Squash bugs are bad I know but who’s like me and planting squash anyway? I’m going to plant the normal squash but I’m also going to give Tromboncino a try.
How I got into edible food gardening was squash. My dad planted butternut squash and zucchini. I remember it being a success every year as a kid. In my teenage years I turned away from gardening and got into video games which I still do in spurs with my old games. I got my first job as a gardener at a amusement park which brought me back into gardening. The first crop I planted as a adult was butternut squash. At least here in Colorado squash is one of the easiest crops you can grow and gives a decent yield. Nothing like the yield of a standard fruit tree but a good yield none the less. You get a few meals out of a 6-10 space.
I save my seeds each year and grow whatever crazy hybrids come out of them. This year I am also growing some green-fleshed squash to see what that tastes like.
Waltham butternut seems less favored by the bugs than others squashes are, they get the squash bugs after the other squash is killed. It’s a staple and they last until Spring. I still have a few in the basement.
Interesting. I also noticed the squash bugs do not hit my butternut or acorn squash until they’ve had their fill of the various zucchini squashes.
If you decide to control squash bugs I’ve found seven dust is effective. Squash Bugs: How to Identify and Get Rid of Squash Bugs | The Old Farmer's Almanac
Tromboncino, butternut and a mellon. 50 years ago I planted bush acorn and they only grew a foot long and produced 8 to 10 squash. I can’t find that variety. I have found short vine acorn limited to 5 feet. 1 foot is easy to SEVEN.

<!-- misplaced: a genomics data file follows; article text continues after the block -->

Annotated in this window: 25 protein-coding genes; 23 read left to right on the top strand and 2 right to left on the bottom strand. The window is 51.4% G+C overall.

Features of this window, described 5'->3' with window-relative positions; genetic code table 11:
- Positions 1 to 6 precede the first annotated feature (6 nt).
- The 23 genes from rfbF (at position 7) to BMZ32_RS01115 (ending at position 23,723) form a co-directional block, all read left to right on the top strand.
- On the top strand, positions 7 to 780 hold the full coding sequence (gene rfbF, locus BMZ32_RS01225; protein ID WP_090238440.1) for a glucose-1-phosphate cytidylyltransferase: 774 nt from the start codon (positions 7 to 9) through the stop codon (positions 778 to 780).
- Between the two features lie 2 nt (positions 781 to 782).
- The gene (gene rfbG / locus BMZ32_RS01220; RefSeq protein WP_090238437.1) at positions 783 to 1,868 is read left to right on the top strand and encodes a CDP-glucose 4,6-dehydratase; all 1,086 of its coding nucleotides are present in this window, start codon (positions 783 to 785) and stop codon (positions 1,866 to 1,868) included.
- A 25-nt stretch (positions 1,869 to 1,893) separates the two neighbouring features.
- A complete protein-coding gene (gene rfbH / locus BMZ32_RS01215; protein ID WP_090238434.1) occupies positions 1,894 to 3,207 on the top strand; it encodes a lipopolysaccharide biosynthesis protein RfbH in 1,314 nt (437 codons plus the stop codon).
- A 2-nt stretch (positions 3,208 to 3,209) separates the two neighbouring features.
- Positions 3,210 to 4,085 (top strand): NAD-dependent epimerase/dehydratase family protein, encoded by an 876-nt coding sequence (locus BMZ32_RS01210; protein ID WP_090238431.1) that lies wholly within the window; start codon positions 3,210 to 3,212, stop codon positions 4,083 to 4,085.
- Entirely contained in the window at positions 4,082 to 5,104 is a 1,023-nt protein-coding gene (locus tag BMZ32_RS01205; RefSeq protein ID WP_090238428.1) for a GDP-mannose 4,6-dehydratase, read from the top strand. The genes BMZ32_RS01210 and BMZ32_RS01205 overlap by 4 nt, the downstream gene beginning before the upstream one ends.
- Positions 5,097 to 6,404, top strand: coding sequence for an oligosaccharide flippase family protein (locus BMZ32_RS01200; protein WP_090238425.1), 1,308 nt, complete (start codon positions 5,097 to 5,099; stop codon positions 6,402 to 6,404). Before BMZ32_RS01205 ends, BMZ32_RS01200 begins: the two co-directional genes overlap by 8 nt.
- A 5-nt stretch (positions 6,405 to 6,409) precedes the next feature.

I always just plant a few rotating crops of zucchinis. They grow so fast, by the time the borers kill one, I can have another going a few weeks later. That being said, I’m also trying trombocino this year, cause everyone says it’s a “better” summer squash then zucchini. I’ll need to build a trellis for it though!
I’m also trying a few random squash from seed savers, solely based on their descriptions, so I have no idea how they’ll do.
From what I have heard part of the issue is certain plants or certain seeds go extinct over time. I remember watching a video done by MIGardner about how many older varieties of seeds have been bred out in terms of taste for increased production for example. This was a video where he said he was trying to bring back a extinct tomato from seed. I know some germinated and became plants but am not sure what happened with those tomato plants. I wonder if the bush acorn you got has simply gone extinct like that tomato. Either that or over time it could have been relegated to more hard to find places. I know there are some plants that are super hard for me to find because local nursery do not carry it and online either does not sell it all together or they sale it bur have shipping restrictions.
Last year the only seeds or starter plants that were totally unavailable to me were squash. None at co ops, Walmart, tractor supply or any of the local places. I thought that was odd.
I’m waiting until April 15th to plant my Tromboncino. I just moved the seedlings to a little larger container.